PETA Responds After Two Teens Set Opossum on Fire


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After two South Carolina teens were seen in a social media video setting a young opossum on fire, residents across the state were stunned. The teens were charged with felony III mistreatment of animals. The footage was deemed too disturbing for news channels to air. The teens are shown chasing the likely terrified and confused little animal, whom they soak with lighter fluid, set on fire, kick, and stomp on.

screenshot of a social media video showing a young person backing away from a burst of flames

When young people torture and kill an animal and then gloat about it on social media, that’s a clear sign that swift intervention is needed. TeachKind—PETA’s humane education division—stands ready to assist South Carolina schools in cultivating compassion in their students, which could save animals’ lives and help all young people achieve their full compassionate potential.

TeachKind has already sent urgent letters to the leaders of nearby South Carolina school districts stressing the need for humane education.

After an Opossum Was Set on Fire, TeachKind Advised South Carolina Schools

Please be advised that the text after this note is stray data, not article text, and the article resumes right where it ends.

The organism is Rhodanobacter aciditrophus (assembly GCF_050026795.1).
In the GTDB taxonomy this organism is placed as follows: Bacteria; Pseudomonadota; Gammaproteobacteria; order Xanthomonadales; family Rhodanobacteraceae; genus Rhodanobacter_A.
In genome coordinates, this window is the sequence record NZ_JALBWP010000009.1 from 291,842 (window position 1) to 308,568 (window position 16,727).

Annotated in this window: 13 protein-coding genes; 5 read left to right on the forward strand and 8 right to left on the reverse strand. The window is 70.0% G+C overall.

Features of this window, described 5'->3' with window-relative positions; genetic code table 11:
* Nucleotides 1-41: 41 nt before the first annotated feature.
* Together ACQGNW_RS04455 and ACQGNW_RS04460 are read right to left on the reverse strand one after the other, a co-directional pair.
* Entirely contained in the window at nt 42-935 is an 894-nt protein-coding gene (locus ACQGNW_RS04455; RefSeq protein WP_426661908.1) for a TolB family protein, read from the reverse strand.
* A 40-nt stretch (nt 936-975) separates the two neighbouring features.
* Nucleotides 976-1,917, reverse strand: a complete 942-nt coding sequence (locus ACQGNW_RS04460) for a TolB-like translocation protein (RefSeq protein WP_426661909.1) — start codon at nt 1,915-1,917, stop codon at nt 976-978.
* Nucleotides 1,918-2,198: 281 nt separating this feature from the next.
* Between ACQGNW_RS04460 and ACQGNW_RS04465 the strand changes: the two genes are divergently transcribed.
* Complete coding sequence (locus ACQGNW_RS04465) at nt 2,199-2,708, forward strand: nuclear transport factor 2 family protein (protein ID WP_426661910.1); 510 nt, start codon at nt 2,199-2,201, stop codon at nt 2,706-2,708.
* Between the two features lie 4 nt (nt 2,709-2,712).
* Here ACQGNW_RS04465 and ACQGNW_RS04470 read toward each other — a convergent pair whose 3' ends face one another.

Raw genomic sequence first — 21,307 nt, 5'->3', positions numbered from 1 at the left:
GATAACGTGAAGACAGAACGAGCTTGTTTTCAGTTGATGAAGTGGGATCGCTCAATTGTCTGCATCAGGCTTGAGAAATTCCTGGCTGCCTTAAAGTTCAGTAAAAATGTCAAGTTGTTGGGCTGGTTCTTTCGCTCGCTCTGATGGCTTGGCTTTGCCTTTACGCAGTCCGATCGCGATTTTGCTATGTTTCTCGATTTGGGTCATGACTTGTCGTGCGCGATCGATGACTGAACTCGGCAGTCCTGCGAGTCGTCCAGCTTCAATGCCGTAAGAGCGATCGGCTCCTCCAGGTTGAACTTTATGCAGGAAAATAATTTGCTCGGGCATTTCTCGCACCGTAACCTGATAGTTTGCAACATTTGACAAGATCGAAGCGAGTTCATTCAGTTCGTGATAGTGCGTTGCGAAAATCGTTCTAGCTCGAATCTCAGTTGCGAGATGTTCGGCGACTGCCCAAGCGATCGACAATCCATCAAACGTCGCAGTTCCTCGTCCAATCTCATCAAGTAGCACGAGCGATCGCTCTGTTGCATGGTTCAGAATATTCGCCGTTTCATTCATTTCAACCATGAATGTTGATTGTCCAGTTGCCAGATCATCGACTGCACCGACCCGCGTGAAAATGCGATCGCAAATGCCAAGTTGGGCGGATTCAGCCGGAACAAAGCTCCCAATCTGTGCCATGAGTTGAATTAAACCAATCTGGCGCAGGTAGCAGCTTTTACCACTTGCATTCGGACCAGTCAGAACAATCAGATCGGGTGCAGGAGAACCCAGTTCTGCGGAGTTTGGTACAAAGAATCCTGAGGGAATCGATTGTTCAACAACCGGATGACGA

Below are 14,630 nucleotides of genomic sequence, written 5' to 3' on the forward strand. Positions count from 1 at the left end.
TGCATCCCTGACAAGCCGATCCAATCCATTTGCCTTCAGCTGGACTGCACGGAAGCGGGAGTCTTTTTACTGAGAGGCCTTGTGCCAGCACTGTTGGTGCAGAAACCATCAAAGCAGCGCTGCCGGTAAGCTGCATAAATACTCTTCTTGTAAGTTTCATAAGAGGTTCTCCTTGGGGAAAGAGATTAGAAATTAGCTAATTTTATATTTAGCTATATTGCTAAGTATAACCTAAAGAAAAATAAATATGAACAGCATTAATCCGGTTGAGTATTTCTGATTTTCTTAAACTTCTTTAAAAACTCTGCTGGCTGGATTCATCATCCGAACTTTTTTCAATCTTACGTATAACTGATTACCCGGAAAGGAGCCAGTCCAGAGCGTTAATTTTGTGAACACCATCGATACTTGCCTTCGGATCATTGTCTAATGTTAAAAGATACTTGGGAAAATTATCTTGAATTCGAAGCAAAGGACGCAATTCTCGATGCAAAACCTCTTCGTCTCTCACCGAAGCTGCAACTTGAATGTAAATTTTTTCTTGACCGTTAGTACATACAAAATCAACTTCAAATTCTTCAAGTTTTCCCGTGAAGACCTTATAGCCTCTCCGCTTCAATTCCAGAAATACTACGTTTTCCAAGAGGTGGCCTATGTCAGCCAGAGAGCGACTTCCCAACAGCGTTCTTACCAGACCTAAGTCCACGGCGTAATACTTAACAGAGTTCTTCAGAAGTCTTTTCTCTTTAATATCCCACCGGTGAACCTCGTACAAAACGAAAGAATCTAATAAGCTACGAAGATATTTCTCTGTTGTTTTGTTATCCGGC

TeachKind’s letters to administrators provide them with access to animal-friendly educational materials, including Empathy Now (a guide to preventing violence by young people) and Challenging Assumptions, which helps students examine discrimination and other social justice issues.

TeachKind is also offering copies of Animalkind: Remarkable Discoveries About Animals and Revolutionary New Ways to Show Them Compassionby PETA President Ingrid Newkirk to the districts’ high schools. This essential resource provides readers with a wealth of information on other animals and reveals how to ensure that the species we share the world with are protected and respected.

Download Empathy Now

Violence to Animals Is Only the Beginning

Many abusers first commit acts of violence against other animals before setting their sights on humans.

Sandy Hook Promise includes cruelty to animals on its “10 Critical Warning Signs of Violence” list, and research shows that approximately 43% of school shooters first committed acts of cruelty against animals. That’s why animal abusers pose a serious threat to communities at large.

TeachKind’s resources are easy to integrate into schools’ existing curricula to help prevent future violence.

Youth Violence Can Be Prevented

Not every student receives lessons in kindness and compassion at home, which is why it’s up to schools to fill in those gaps. TeachKind is here to help teachers and school administrators do just that.

“Compassion can be cultivated,” says PETA Senior Director of Youth Programs Marta Holmberg. “TeachKind stands ready to help schools teach their students that every sentient being, be they an opossum or a classmate, deserves empathy and respect.”

If you’re an educator or know someone who is, visit TeachKind.org to download free humane education materials:



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